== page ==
Another grown-up genre show to return to the small screen is Torchwood (subtitled Miracle Day). This time around, the action is set mostly in the US, and a whole bunch of new American characters are brought into the picture, including Mekhi Phifer as the incredibly bull-headed FBI agent, Rex Matheson. Y’see, Rex should have died in a car accident when he was run through with a metal rod. However, lucky for him it was “Miracle Day” when death seemed to be eliminated across the entire planet. So where does that leave Capt. Jack Harkness, gallant leader of the now-defunct Torchwood Institute and resident immortal? So far, the episodes have been doing a lot of set-up, including introducing a smugly evil child rapist/murderer (played by Bill Pullman) who is also saved from execution by the Miracle. Plus we get to see lots of doctors dealing with the new reality that they are facing as the global population continues to grow. The best scene so far has been Gwen Cooper kicking butt with a gun in one hand and her baby in the other.

Warehouse 13 returns after a pretty cataclysmic finale. The agents have split up after Myka left. The rest of the gang are trying to pick up the slack with the artifact hunting, but it’s just not the same. Enter Aaron Ashmore (remember him as Jimmy Olsen on Smallville) as Steve Jinks, the Warehouse 13 newbie and a guy who can tell when someone is lying. I’m really glad to have him on board. I think he’ll add a great new dynamic to the show. I was getting a bit tired of Pete and Myka’s lame channelling of Moonlighting‘s David and Maddy. Haven is also back after a big season-ender, beginning with the biblical Ten Plagues if you can believe it. To top it off, the mystery of Audrey’s backstory deepens when a second woman arrives claiming that she’s the real Agent Audrey Parker (and they both have the same memories — oooooo!). I can’t wait to see how that plays out. Who’d have thunk that the X-Files could have been successfully transplanted to sleepy, creepy, smalltown Maine?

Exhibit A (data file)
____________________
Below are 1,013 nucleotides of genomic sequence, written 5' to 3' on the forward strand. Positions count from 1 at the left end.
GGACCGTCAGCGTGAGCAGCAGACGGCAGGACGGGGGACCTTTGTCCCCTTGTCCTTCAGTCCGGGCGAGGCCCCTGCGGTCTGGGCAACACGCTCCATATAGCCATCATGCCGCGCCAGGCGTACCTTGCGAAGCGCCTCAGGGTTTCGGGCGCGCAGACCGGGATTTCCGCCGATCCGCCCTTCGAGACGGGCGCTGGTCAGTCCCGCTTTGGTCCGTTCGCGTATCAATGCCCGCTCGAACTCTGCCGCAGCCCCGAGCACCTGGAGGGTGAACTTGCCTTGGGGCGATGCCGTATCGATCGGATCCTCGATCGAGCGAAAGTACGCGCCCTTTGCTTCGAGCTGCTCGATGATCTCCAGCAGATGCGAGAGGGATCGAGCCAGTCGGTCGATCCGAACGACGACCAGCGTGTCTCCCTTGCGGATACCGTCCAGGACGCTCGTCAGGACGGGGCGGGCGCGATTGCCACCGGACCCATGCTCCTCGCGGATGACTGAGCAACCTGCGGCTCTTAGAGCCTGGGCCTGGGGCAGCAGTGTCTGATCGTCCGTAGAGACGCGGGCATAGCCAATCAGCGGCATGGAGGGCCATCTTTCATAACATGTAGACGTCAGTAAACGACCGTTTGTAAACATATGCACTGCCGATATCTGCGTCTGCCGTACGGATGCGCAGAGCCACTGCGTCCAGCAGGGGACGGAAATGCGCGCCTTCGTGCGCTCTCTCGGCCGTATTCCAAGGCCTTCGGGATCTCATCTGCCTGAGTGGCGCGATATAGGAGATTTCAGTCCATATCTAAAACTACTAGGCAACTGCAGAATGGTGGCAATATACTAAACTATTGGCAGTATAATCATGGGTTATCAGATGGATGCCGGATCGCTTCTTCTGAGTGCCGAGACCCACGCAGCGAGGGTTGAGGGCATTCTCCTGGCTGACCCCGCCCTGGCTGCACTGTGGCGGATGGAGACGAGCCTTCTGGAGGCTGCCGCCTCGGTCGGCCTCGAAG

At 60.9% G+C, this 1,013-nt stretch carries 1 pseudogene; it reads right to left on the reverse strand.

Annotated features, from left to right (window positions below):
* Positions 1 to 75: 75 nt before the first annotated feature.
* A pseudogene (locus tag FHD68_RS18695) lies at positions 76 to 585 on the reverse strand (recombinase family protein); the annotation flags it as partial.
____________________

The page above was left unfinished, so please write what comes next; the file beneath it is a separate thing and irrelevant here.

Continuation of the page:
Last (but definitely least) is the highly-anticipated (by me) series, Alphas. This show, about a group of superhumanly gifted people who use their abilities to deal with cases for the government, was going to be a palate-cleanser after the tragically bad crash-and-burn that was Heroes. While this show takes people with super-strength, perfect aim, the ability to control minds or read electromagnetic signals and tries to make them more “real life” (at least that’s part of the premise), it fails miserably in being enjoyable. The characters, including Malik Yoba as the aforementioned strong man, and David Strathairn as their fearless leader (sorry, his last name starts with R, not X) are both broad yet uninteresting. I’m going to stick with the series a while longer to see if it picks up, but if Heroes and X-Men 3 have taught me anything, it’s that just because its characters have superpowers, doesn’t guarantee that a show or movie is going to be any good.